I am at a loss as to proving the following result:

Let $\phi:R \to S$ be a ring homomorphism with $R$ commutative and $I$ an ideal of $R$ such that $I \subseteq ker \phi$ . Then there exists a ring homomorphism,

$\overline{\phi}: R/I \to S $ such that, $\overline{\phi} \circ \pi = \phi$

Clarifying a few things above, $R/I$ denotes the quotient ring of $R$ by $I$ and $\pi$ denotes the canonical homomorphism,

$\pi : R \to R/I$ with $\pi(r)=r + I$ for $r \in R$

It may help to think of this in terms of a triangular commutative diagram. Any assistance would be appreciated, thanks :-)


The assumption that $R$ is commutative is not necessary.

The only possible definition of $\bar\phi$ is $$ \bar\phi(r+I)=\phi(r) $$ and you just need to show this is a good definition; that is, if $r+I=r'+I$, then $\phi(r)=\phi(r')$.

But $r+I=r'+I$ means $r-r'\in I$, so, by assumption, $r-r'\in\ker\phi$, so…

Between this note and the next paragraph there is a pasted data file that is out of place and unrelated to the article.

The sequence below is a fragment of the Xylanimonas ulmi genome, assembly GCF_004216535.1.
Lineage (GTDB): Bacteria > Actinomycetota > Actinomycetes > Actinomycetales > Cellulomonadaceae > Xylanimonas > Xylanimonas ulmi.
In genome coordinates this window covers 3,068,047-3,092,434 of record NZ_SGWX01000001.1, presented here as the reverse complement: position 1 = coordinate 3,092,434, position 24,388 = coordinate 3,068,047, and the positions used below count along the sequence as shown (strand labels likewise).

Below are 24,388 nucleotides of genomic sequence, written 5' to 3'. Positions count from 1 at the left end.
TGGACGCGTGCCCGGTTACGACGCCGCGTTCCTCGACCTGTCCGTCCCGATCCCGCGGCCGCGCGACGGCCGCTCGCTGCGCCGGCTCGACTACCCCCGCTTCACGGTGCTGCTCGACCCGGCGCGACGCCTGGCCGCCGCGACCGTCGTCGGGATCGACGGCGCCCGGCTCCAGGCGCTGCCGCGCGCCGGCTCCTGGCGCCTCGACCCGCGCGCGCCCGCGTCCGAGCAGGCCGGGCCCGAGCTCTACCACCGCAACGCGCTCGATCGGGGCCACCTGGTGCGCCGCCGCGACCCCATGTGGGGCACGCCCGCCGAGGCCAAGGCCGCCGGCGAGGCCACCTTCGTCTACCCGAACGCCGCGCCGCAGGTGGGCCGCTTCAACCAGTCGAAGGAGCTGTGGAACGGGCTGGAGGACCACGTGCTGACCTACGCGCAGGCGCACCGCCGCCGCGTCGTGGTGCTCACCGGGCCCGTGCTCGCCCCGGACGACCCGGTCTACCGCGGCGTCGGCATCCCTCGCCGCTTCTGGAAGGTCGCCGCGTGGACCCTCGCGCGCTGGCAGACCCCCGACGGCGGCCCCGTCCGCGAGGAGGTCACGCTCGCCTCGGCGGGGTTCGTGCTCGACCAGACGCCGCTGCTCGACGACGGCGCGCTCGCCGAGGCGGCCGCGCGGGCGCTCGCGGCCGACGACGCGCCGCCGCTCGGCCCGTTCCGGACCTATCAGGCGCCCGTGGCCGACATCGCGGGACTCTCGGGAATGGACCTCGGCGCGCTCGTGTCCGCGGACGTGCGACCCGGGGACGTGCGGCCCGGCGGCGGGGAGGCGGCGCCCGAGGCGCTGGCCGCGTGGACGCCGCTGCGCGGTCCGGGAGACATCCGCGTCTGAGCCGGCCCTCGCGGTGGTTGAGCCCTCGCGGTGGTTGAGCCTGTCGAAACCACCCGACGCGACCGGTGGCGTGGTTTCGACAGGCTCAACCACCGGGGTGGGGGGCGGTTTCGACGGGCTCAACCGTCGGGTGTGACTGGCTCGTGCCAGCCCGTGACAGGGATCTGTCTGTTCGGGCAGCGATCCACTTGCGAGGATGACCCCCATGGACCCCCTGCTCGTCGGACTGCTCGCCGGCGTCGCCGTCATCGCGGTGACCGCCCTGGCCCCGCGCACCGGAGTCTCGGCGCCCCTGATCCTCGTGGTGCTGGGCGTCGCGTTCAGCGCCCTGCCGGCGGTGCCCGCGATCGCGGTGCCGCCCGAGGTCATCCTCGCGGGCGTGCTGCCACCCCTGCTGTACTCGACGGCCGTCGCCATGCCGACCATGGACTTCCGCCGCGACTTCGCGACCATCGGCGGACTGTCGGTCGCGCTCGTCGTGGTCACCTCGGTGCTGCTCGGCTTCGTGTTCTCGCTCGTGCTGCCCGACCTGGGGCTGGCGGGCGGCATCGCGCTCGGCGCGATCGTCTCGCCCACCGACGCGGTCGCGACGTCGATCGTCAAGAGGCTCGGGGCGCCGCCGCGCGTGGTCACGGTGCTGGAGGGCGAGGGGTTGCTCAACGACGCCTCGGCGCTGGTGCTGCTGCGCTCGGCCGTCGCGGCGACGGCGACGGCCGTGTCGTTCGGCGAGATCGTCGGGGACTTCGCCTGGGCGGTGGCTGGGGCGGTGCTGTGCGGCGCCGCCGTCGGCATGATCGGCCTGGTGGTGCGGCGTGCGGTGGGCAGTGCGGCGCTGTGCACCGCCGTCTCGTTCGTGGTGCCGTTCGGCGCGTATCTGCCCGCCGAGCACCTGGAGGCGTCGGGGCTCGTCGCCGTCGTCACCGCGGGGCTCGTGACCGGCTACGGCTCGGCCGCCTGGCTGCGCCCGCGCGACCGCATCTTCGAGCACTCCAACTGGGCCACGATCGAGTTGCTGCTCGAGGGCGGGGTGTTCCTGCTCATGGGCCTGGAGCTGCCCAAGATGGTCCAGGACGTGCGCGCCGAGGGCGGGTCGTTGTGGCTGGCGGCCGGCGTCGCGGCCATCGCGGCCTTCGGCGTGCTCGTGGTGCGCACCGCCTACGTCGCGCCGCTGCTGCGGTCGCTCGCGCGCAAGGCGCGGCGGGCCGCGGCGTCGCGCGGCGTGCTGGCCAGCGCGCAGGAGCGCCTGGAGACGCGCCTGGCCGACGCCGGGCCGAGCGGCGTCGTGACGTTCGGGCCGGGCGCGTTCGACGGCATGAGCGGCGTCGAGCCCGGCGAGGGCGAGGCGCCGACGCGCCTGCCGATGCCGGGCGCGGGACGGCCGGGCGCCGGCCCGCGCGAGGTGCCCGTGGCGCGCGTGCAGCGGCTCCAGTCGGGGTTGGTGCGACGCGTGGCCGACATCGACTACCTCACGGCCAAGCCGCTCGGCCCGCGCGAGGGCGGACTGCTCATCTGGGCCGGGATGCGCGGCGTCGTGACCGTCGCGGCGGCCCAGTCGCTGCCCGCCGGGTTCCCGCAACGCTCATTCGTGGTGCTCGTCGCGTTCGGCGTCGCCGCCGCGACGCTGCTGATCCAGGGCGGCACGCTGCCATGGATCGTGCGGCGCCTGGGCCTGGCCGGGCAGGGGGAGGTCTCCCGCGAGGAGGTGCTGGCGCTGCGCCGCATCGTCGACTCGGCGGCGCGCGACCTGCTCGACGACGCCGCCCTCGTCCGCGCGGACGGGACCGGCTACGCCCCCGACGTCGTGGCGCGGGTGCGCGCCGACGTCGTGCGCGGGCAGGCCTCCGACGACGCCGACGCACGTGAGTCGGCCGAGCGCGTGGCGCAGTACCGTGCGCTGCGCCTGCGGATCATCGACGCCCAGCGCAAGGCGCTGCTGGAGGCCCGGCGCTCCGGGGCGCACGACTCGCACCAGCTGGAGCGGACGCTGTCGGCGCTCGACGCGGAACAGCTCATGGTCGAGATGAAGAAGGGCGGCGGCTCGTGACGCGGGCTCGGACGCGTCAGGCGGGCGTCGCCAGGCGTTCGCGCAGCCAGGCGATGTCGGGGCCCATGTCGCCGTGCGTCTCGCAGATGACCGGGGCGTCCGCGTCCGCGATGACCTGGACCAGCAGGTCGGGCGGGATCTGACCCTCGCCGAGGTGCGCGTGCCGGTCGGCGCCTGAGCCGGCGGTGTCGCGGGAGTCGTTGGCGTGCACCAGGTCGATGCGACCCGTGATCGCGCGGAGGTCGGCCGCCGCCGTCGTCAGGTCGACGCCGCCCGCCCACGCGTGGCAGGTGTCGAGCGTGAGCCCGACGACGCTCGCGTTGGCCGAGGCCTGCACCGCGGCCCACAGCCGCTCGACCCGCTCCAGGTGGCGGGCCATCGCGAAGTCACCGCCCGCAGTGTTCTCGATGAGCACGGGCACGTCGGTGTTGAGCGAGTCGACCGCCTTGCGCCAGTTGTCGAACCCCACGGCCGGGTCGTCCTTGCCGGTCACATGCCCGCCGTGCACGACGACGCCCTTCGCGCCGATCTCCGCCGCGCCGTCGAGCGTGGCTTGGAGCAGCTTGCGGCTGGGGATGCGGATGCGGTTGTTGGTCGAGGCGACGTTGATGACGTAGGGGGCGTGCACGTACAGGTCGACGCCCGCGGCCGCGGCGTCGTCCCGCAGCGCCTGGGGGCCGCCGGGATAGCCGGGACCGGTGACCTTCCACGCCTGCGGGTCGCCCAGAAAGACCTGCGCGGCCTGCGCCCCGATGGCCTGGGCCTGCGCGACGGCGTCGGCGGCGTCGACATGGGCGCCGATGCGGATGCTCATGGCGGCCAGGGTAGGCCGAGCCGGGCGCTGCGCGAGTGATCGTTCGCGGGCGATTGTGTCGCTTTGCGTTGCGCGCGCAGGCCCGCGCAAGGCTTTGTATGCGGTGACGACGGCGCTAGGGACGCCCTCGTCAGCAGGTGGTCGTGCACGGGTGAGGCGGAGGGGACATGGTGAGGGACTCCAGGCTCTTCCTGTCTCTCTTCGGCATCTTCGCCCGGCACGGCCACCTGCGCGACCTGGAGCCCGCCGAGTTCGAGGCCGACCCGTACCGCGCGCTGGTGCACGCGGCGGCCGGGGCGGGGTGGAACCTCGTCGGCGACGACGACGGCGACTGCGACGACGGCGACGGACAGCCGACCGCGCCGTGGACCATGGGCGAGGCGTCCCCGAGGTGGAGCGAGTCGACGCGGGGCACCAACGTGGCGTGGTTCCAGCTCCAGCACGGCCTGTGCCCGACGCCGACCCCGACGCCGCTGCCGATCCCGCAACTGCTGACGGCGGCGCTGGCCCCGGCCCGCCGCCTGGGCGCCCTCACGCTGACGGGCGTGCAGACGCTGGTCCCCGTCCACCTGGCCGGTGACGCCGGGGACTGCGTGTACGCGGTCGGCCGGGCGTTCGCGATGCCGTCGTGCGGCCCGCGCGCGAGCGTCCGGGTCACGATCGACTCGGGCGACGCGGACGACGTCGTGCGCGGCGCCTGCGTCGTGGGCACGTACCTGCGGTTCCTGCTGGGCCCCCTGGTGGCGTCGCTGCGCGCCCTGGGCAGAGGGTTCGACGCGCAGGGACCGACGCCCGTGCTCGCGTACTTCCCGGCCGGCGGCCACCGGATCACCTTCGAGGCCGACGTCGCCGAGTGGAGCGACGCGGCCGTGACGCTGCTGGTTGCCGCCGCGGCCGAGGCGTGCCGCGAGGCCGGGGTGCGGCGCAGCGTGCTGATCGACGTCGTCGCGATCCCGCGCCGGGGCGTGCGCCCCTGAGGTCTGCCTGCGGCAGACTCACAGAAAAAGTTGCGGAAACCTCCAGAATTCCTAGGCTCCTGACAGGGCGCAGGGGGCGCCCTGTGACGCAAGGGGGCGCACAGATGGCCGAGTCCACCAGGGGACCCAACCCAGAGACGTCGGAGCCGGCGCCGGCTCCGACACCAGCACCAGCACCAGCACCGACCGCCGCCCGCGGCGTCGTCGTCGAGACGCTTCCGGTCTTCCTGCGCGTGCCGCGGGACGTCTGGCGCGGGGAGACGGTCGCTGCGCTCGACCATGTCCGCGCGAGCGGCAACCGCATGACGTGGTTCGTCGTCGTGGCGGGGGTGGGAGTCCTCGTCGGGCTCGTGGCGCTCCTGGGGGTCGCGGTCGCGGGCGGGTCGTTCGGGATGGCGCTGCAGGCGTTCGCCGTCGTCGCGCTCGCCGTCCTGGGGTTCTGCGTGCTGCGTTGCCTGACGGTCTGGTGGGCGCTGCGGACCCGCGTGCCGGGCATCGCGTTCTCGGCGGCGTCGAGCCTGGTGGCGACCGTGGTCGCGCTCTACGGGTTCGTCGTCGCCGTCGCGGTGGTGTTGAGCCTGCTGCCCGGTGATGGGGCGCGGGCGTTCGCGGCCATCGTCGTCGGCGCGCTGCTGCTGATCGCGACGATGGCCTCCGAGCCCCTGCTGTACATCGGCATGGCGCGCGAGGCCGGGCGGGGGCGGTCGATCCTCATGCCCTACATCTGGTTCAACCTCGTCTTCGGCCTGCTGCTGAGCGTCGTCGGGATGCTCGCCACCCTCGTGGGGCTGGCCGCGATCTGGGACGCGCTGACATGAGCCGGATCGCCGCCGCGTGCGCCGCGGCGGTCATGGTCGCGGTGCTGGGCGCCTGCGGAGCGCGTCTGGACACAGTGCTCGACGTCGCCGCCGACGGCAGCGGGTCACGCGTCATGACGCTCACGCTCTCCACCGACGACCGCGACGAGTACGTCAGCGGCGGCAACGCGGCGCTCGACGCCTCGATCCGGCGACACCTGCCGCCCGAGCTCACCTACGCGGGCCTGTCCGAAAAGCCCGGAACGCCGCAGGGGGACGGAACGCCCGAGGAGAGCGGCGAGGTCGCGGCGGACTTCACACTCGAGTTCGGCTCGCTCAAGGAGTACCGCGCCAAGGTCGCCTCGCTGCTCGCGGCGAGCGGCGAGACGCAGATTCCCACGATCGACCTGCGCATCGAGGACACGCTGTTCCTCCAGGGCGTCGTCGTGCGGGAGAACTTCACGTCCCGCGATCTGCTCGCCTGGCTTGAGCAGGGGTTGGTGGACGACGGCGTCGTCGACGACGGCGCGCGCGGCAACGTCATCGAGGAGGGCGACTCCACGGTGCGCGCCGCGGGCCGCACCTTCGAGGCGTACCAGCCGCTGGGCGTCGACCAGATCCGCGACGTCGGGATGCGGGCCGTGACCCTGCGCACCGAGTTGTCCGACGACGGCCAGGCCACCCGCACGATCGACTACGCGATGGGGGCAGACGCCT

• $\begingroup$ Ahh right - but what is the step in logic to get $\phi(r')=\overline{\phi}(r+I)$ ? $\endgroup$ – S Valera May 14 '14 at 21:54
  • $\begingroup$ Actually, no that's stupid, I get it! Thanks a million. $\endgroup$ – S Valera May 14 '14 at 21:56

You may want to look at this and do some diagram chasing: $$\begin{matrix}0\to&\ker\phi&\to& R&\stackrel\phi\to &S\\ &\;\uparrow\rlap{\scriptsize\subseteq}&&\|&&\;\uparrow\rlap{\scriptsize\bar\phi}\\ 0\to &I&\to& R&\stackrel\pi\to& R/I&\to& 0 \end{matrix} $$

  • $\begingroup$ This helped shed some light on the inner-workings of the result via the structure. A useful contribution, thank you. $\endgroup$ – S Valera May 14 '14 at 22:10

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